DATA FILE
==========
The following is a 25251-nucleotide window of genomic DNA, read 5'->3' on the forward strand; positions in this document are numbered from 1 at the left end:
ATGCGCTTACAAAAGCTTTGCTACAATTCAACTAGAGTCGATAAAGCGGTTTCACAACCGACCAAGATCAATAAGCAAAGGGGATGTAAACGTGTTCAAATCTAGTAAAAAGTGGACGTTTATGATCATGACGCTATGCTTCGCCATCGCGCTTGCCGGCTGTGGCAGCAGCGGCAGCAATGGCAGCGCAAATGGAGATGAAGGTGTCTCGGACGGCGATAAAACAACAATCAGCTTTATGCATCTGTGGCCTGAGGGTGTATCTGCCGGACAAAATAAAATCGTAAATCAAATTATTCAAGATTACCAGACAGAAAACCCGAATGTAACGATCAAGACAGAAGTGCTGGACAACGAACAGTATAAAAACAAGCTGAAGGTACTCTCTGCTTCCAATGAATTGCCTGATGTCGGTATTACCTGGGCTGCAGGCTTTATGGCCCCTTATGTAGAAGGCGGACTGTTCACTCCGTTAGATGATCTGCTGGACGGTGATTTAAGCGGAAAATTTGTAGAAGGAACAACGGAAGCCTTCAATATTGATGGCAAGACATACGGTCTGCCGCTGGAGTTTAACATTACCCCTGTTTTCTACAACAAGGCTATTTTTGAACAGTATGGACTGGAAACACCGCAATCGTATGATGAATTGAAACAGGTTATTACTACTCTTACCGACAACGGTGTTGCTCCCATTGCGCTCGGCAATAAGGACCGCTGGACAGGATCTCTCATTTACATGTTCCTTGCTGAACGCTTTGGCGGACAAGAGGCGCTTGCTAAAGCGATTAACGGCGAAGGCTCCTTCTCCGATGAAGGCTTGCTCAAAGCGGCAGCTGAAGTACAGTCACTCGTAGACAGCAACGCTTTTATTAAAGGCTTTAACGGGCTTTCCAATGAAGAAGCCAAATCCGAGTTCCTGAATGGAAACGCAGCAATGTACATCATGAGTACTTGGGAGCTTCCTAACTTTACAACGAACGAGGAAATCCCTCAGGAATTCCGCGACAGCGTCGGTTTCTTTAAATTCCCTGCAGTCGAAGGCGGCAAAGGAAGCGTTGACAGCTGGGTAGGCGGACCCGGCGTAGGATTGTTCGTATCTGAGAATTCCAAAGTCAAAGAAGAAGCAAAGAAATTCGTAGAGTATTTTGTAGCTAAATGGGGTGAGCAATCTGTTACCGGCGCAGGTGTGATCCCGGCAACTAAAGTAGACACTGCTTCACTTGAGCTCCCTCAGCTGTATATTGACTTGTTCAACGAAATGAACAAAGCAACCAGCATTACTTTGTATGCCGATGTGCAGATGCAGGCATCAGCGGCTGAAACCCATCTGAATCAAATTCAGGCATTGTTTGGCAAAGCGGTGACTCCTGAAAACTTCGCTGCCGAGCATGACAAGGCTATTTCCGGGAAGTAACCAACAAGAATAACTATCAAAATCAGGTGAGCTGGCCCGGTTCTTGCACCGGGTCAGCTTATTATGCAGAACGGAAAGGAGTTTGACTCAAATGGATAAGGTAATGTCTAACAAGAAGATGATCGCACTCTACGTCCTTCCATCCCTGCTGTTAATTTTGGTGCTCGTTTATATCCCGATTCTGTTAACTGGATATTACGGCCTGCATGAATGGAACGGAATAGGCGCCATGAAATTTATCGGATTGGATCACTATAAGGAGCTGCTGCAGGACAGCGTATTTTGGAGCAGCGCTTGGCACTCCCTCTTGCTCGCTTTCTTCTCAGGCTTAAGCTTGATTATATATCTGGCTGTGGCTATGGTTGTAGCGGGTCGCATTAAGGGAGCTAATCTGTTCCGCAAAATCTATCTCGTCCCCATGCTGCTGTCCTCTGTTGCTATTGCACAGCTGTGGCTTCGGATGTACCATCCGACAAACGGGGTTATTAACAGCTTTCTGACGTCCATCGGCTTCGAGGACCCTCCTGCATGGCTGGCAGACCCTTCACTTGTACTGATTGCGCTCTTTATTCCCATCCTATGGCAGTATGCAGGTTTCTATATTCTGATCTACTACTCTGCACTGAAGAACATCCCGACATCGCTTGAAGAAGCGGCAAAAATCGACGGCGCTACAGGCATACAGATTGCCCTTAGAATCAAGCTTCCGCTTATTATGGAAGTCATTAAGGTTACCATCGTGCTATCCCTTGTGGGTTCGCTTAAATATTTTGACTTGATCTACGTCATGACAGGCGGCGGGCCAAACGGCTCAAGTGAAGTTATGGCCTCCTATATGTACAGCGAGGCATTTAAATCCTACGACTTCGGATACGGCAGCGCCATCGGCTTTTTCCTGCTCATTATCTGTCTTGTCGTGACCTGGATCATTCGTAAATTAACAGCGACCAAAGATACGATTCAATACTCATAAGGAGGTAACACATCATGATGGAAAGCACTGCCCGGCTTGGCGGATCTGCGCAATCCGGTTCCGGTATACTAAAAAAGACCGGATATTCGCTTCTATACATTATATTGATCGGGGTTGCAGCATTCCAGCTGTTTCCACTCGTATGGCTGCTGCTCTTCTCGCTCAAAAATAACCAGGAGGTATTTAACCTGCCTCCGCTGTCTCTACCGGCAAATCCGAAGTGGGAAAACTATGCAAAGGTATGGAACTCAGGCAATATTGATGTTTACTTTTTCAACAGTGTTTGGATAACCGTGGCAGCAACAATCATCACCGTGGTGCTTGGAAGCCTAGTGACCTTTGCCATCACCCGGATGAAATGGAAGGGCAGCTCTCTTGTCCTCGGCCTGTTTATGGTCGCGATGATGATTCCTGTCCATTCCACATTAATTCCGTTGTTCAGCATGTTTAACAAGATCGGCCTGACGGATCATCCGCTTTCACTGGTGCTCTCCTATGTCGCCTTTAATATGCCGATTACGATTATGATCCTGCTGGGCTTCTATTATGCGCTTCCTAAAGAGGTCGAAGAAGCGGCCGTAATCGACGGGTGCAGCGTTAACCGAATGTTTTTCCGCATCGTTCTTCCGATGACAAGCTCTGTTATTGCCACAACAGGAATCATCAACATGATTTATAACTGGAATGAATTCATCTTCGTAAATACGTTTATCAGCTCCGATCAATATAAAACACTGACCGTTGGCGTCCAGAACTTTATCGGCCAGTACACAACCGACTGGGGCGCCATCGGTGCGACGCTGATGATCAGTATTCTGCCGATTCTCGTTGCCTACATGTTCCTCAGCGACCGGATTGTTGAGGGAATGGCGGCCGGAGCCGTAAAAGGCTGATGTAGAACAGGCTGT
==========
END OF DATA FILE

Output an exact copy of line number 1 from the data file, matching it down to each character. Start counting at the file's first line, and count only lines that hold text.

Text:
The following is a 25251-nucleotide window of genomic DNA, read 5'->3' on the forward strand; positions in this document are numbered from 1 at the left end: